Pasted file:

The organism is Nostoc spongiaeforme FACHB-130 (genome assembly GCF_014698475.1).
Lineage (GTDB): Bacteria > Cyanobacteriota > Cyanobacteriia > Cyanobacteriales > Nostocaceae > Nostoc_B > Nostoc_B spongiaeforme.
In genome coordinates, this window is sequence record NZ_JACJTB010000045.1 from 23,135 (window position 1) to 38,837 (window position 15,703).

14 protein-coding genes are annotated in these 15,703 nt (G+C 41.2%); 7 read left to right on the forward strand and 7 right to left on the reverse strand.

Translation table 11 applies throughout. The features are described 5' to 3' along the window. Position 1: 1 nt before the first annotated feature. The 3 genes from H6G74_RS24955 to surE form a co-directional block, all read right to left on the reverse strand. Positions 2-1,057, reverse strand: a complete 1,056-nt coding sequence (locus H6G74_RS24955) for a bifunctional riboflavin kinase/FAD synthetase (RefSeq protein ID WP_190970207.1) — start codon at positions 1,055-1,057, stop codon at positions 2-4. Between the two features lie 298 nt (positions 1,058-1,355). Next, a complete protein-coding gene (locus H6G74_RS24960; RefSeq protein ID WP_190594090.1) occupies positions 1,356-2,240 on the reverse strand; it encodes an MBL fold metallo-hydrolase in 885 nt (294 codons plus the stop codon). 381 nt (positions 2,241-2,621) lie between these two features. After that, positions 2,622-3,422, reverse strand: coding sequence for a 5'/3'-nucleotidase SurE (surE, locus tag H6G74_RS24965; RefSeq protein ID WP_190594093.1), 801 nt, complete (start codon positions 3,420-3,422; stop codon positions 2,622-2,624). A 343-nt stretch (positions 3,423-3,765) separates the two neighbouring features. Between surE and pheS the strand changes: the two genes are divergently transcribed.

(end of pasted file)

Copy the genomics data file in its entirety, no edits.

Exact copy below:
The organism is Nostoc spongiaeforme FACHB-130 (genome assembly GCF_014698475.1).
Lineage (GTDB): Bacteria > Cyanobacteriota > Cyanobacteriia > Cyanobacteriales > Nostocaceae > Nostoc_B > Nostoc_B spongiaeforme.
In genome coordinates, this window is sequence record NZ_JACJTB010000045.1 from 23,135 (window position 1) to 38,837 (window position 15,703).

14 protein-coding genes are annotated in these 15,703 nt (G+C 41.2%); 7 read left to right on the forward strand and 7 right to left on the reverse strand.

Translation table 11 applies throughout. The features are described 5' to 3' along the window. Position 1: 1 nt before the first annotated feature. The 3 genes from H6G74_RS24955 to surE form a co-directional block, all read right to left on the reverse strand. Positions 2-1,057, reverse strand: a complete 1,056-nt coding sequence (locus H6G74_RS24955) for a bifunctional riboflavin kinase/FAD synthetase (RefSeq protein ID WP_190970207.1) — start codon at positions 1,055-1,057, stop codon at positions 2-4. Between the two features lie 298 nt (positions 1,058-1,355). Next, a complete protein-coding gene (locus H6G74_RS24960; RefSeq protein ID WP_190594090.1) occupies positions 1,356-2,240 on the reverse strand; it encodes an MBL fold metallo-hydrolase in 885 nt (294 codons plus the stop codon). 381 nt (positions 2,241-2,621) lie between these two features. After that, positions 2,622-3,422, reverse strand: coding sequence for a 5'/3'-nucleotidase SurE (surE, locus tag H6G74_RS24965; RefSeq protein ID WP_190594093.1), 801 nt, complete (start codon positions 3,420-3,422; stop codon positions 2,622-2,624). A 343-nt stretch (positions 3,423-3,765) separates the two neighbouring features. Between surE and pheS the strand changes: the two genes are divergently transcribed.